Closures coming in PHP 5.3 and that’s a Good Thing


PHP 5.3 will be introducing closures to PHP. Closures, also known as anonymous functions, will allow you to declare functions “inline” and store them in variables. While the syntax may seem a bit weird compared to how it is in languages like JavaScript, closures will be a useful addition to the language. However, like reflection, it’s a feature that may not immediately show it’s usefulness…

Simple example

Let’s take a quick example of how you would define a closure:

$closure = function($param) { echo $param; };
//This one takes value of someVar and "stores" it in the closure's scope even if
//we later change the value of someVar outside it. We assume that $somerVar is defined before this
$closure2 = function($param) use ($someVar) { echo $param . ' ' . $someVar; };

Note that in earlier PHP versions, you can achieve a similar effect by using create_function. There are some problems with create_function, though, and using it is generally not recommended. Closures in 5.3 will work without the issues of create_function – not to mention have a much better syntax as you won’t have to escape your stuff in a string!

Next, let’s take a look at some ways you can immediately benefit from closures.

Use case: outputting HTML

In bigger applications it’s often typical to have more than one or two similar views of data. For example, you may want to have a paginated list of some kind of data stored in the database.

To preserve similar styling across your application, you should put code which outputs common elements such as these lists inside functions or classes so they are easy to reuse. However, there’s one problem here: what if you have some data, which requires a bit different formatting for the rows in the list? Maybe it needs an icon, or maybe you want to add some JavaScript code to run when you hover over the item.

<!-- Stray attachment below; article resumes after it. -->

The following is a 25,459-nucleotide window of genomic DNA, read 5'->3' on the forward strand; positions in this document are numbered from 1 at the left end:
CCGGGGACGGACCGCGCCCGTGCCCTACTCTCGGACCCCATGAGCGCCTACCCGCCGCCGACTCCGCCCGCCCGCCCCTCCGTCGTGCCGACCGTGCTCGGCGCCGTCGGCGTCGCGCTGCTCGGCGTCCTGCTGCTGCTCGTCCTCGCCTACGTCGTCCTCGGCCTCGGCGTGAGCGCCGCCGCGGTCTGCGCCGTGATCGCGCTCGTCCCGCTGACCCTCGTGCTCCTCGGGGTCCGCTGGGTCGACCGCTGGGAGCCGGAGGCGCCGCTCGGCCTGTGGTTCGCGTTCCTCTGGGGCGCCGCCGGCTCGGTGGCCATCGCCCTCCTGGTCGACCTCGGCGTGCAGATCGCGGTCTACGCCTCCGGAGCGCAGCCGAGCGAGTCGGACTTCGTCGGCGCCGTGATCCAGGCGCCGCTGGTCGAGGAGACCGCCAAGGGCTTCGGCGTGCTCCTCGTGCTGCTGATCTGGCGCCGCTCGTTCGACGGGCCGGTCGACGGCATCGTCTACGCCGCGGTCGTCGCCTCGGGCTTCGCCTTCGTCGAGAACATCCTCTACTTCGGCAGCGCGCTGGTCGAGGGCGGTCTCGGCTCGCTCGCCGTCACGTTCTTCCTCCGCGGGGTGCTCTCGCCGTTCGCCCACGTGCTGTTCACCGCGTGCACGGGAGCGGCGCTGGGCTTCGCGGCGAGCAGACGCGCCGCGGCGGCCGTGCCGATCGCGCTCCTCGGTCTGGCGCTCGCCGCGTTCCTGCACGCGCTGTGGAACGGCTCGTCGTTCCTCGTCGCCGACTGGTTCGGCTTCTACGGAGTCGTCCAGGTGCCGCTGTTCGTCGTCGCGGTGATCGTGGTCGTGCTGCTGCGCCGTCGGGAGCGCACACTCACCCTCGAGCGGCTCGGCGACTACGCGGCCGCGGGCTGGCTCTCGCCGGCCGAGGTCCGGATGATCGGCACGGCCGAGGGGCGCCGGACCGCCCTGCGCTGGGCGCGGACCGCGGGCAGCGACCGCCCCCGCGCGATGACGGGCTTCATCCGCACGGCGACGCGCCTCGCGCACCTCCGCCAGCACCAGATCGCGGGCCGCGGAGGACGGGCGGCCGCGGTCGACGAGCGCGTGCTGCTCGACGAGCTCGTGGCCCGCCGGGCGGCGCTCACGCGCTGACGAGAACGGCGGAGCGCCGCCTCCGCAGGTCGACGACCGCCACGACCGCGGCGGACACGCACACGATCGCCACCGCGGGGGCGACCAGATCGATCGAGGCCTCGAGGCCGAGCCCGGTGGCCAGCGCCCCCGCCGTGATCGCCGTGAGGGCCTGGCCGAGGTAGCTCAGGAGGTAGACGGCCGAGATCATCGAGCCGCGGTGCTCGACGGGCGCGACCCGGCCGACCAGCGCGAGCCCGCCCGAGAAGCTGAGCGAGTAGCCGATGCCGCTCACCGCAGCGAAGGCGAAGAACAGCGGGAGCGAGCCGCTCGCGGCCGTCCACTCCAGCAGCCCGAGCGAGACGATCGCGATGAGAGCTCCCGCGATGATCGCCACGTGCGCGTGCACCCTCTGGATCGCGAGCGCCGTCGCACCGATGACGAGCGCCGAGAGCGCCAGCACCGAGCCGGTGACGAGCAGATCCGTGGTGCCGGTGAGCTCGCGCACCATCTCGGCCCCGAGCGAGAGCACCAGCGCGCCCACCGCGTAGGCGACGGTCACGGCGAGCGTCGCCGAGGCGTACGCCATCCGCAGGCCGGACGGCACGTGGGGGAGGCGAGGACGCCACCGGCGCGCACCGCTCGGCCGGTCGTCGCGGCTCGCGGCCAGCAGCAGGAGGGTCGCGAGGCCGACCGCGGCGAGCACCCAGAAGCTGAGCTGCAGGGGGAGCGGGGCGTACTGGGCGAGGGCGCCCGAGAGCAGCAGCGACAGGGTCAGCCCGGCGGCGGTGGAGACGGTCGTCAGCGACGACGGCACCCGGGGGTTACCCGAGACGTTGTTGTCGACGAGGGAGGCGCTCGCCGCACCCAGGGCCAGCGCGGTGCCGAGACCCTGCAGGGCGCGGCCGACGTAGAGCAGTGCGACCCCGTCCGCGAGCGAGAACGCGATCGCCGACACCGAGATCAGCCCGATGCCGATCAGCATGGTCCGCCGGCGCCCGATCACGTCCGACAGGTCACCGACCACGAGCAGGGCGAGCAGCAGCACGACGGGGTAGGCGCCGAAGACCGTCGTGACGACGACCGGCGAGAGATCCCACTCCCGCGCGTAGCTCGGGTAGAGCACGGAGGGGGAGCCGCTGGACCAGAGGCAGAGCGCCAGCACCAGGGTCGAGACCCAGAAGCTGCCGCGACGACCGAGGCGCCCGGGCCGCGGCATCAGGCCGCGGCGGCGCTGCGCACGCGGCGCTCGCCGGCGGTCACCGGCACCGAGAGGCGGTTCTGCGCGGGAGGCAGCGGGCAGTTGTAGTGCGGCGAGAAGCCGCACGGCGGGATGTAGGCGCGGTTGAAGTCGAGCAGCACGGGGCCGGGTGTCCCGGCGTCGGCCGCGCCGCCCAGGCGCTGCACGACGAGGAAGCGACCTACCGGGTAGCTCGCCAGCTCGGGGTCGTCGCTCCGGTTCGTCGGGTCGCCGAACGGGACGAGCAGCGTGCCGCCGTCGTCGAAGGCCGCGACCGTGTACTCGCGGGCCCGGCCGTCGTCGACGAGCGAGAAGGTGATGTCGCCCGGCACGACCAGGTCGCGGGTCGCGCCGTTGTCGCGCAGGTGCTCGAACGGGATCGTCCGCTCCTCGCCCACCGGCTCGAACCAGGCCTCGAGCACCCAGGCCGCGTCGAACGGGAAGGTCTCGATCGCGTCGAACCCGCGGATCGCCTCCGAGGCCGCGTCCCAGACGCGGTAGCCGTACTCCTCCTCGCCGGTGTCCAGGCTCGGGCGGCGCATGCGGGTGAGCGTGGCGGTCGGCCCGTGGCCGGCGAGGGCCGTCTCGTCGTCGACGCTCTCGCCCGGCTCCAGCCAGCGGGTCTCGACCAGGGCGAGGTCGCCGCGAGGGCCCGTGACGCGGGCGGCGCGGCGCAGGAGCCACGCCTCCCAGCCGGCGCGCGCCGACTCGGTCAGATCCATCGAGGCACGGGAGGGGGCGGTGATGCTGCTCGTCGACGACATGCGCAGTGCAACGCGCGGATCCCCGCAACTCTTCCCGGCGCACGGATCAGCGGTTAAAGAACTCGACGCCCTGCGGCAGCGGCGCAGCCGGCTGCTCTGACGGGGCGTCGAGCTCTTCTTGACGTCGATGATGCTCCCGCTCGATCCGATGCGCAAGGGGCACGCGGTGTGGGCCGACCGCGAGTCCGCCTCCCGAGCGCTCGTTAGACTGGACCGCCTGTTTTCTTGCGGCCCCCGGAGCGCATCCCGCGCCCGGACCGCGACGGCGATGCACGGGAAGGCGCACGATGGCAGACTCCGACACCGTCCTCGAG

You could add some code to the function, which allows the user to pass some parameters to it which change the way the rows are outputted, but this can lead to much clutter in the function itself, and when you need yet another slightly different list, you again need to modify the function.

Or, you could use a closure to provide a so-called “formatter” function to it!

function item_list(array $items, $formatter = null) {
  //create the default formatter
  if($formatter == null) {
    $formatter = function($row) {
      return '<p>' . $row . '</p>';
  $html = '<h2>Listing:</h2>';
  foreach($items as $item) {
    $html .= $formatter($item);
  return $html;

So there we have an example list-creator function. It can take two arguments: the array of data to output, and an optional formatter.

//show a list of numbers using the default format:
echo item_list(array(1,2,3));
//let's show it in bold instead:
echo item_list(array(1,2,3), function($row) {
  return '<p><strong>' . $row . '</strong></p>';

Other uses

Closures could also be used as event handlers. If you’ve used JavaScript, chances are you’ve used something like window.onload = function() { … }.

Another good use is with functions such as array_map or usort: They take a function as an argument, which is then called once for each item in the array passed as the other argument. These functions aren’t always very complex, or maybe they aren’t used in more than one place, so you wouldn’t necessarily need to have them as separate functions.

For example, a recent question in #zftalk was about calling a specific method in each object in an array, and putting the result to another array:

$results = array();
array_map(function($row) use (&$results) { $results[] = $row->someMethod(); }, $someArray);

In this example, the use() is needed for the closure to be able to access $results. We also need to pass results as a reference, since the modifications we do inside the closure won’t otherwise affect it. What this code does could be achieved with a loop too.

Maybe a more typical example of a one-use function is with usort, which sorts an array by using a user defined sorting function:

$arr = array(2,1,3);
usort($arr, function($a, $b) { return $a < $b ? 1 : -1; });

Difference between use() and globals

You may wonder why do you need use() when you could use globals. It’s true that in a simple case using global $foo or use($foo) are pretty much the same, but there is a difference.

Imagine a case where you write a function, and there’s a local variable inside the function. You want to use this variable inside the closure.

In this case, we need to use the use clause. If we used global, it would attempt to look up the variable from the global scope. Even if there is no such variable available globally, it won’t use the local variable in the function. With use(), the local variable can be used inside the closure.

In closing

As you can see from the example, closures are quite useful if you just know how to use them. We even could modify the listing function to output some details from a class – we can pass it an array of class instances, and a function which calls a specific method of the class instead of just showing the $row variable itself. Too bad it’s probably going to take a while before PHP 5.3 is common enough to rely on this feature much.